Tear your eyes away from the track action and one of the most beautiful, absorbing and emotive parts of the Goodwood Revival is undoubtedly the Freddie March Spirit of Aviation, where we gather some unique pre-jet age aircraft. The display and accompanying award is named after the current Duke of Richmond’s grandfather, an aviation enthusiast who gave permission for the creation of RAF Westhampnett airbase on the Goodwood Estate.
Video: The Revival’s most famous plane
Famously, the perimeter track of the airfield was the setting for many impromptu races for the air crew between sorties and after the war, pilot Tony Gaze persuaded the Duke that it would make an ideal racing circuit.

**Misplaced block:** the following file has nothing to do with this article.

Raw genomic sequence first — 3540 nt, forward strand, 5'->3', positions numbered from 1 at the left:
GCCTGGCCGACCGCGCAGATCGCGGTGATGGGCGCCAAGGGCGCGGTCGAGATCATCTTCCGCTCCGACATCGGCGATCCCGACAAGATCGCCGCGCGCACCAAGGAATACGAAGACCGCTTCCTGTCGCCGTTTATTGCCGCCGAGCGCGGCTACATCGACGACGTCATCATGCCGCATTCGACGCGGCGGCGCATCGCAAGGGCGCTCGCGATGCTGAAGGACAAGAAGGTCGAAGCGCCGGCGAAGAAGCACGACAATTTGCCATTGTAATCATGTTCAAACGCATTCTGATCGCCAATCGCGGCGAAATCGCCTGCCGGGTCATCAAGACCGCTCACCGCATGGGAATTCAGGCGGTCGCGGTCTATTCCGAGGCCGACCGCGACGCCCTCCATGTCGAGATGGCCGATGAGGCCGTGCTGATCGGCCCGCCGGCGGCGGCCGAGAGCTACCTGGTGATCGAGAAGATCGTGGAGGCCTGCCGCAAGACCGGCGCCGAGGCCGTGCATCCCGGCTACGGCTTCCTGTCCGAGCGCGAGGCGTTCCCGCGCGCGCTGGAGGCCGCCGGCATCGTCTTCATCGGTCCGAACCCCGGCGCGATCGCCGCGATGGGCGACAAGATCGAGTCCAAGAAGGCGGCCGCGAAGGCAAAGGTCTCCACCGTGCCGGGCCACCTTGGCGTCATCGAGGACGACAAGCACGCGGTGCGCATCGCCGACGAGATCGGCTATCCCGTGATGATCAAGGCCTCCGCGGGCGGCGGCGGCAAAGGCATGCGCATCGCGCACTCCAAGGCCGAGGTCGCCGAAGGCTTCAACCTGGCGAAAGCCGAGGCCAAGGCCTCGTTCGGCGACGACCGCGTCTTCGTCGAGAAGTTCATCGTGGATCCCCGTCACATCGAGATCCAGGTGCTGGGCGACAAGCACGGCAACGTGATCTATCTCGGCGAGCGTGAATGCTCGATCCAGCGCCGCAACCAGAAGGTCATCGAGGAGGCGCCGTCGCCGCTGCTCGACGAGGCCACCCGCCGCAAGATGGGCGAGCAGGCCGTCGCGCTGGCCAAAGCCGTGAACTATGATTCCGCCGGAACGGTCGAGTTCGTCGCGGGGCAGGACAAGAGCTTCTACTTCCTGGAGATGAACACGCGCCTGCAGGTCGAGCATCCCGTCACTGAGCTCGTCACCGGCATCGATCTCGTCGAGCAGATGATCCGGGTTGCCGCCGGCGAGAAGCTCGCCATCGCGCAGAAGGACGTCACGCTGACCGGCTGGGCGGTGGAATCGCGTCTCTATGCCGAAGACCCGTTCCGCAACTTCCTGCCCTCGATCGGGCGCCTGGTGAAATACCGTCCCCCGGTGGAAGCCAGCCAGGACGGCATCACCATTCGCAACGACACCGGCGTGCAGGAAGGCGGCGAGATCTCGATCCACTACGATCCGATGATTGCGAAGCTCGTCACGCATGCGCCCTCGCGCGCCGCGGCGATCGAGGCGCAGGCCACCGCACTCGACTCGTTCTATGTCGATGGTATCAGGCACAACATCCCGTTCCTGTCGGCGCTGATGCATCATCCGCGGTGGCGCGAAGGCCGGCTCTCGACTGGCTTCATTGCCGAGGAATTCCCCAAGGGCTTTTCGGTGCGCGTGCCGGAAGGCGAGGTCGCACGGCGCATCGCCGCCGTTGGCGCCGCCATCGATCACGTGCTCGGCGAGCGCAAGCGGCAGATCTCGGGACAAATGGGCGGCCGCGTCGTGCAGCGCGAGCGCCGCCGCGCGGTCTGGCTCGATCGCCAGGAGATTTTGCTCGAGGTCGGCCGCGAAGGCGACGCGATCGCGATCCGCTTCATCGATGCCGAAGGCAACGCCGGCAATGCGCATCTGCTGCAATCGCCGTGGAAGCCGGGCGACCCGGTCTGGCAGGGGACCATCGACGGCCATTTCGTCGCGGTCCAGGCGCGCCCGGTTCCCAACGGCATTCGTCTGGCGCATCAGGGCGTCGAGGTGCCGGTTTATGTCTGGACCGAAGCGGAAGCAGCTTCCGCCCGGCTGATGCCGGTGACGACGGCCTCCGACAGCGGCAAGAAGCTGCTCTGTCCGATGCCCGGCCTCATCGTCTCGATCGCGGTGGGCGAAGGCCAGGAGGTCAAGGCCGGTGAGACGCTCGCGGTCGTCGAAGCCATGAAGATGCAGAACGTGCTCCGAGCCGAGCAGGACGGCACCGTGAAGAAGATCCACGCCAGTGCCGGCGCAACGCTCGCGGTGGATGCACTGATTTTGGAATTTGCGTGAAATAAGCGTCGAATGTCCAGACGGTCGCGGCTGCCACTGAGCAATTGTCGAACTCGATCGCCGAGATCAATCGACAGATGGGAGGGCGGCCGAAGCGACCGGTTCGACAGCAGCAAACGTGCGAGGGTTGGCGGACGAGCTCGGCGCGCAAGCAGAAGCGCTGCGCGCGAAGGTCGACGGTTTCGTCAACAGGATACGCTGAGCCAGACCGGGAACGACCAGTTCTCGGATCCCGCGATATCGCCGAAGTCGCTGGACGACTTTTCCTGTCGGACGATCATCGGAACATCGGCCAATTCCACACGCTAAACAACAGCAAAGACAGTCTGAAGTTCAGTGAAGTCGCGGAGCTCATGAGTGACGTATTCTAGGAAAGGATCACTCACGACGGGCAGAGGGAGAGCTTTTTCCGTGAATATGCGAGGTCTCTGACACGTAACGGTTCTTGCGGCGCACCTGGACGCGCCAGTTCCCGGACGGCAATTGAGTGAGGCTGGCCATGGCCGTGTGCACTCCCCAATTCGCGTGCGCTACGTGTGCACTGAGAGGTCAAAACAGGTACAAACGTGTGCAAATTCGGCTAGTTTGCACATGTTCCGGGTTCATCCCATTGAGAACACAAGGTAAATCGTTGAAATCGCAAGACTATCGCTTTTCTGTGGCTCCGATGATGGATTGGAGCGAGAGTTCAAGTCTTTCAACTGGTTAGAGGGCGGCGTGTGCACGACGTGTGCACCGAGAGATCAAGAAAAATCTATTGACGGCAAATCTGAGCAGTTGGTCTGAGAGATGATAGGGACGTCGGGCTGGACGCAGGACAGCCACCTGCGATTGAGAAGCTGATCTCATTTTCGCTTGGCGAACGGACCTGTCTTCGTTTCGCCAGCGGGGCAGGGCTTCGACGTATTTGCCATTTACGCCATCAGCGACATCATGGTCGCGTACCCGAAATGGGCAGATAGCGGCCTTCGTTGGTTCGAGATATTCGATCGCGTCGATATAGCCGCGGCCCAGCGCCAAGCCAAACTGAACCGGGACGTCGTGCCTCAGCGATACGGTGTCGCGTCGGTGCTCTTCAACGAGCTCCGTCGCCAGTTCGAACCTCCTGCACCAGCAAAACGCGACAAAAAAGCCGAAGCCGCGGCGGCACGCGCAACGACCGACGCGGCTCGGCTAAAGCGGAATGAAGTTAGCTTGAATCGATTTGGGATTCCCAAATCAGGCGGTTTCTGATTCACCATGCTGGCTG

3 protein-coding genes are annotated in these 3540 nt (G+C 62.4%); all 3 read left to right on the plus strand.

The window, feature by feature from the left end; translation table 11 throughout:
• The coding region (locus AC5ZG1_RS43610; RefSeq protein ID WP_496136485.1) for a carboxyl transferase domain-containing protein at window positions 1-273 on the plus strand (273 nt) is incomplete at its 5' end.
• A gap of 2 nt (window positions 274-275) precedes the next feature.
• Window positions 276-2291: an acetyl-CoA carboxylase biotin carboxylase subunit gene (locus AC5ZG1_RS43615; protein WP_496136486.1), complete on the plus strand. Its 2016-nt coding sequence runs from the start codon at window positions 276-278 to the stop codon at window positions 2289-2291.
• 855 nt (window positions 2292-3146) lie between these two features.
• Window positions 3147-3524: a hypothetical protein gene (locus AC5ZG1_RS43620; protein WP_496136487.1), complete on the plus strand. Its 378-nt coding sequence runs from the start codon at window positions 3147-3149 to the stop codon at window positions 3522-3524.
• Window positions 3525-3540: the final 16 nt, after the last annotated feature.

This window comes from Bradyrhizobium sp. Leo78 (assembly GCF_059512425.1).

Fly forward a few decades and another Spitfire pilot, Ray Hanna, became indelibly associated with Goodwood, from the very first Revival. It was Hanna who did the carefully planned and perfectly executed low level flypast down the start-finish straight during the 1998 Revival, a moment that has passed into the annals of Goodwood history. Ever since, his Spitfire – MH434 – and the aviation restoration business he started, the Old Flying Machine Company, have been a vital part of making the Revival as beloved as it is. Here, Ray’s daughter Sarah tells the story of her father’s passion for planes and why MH434 is so special.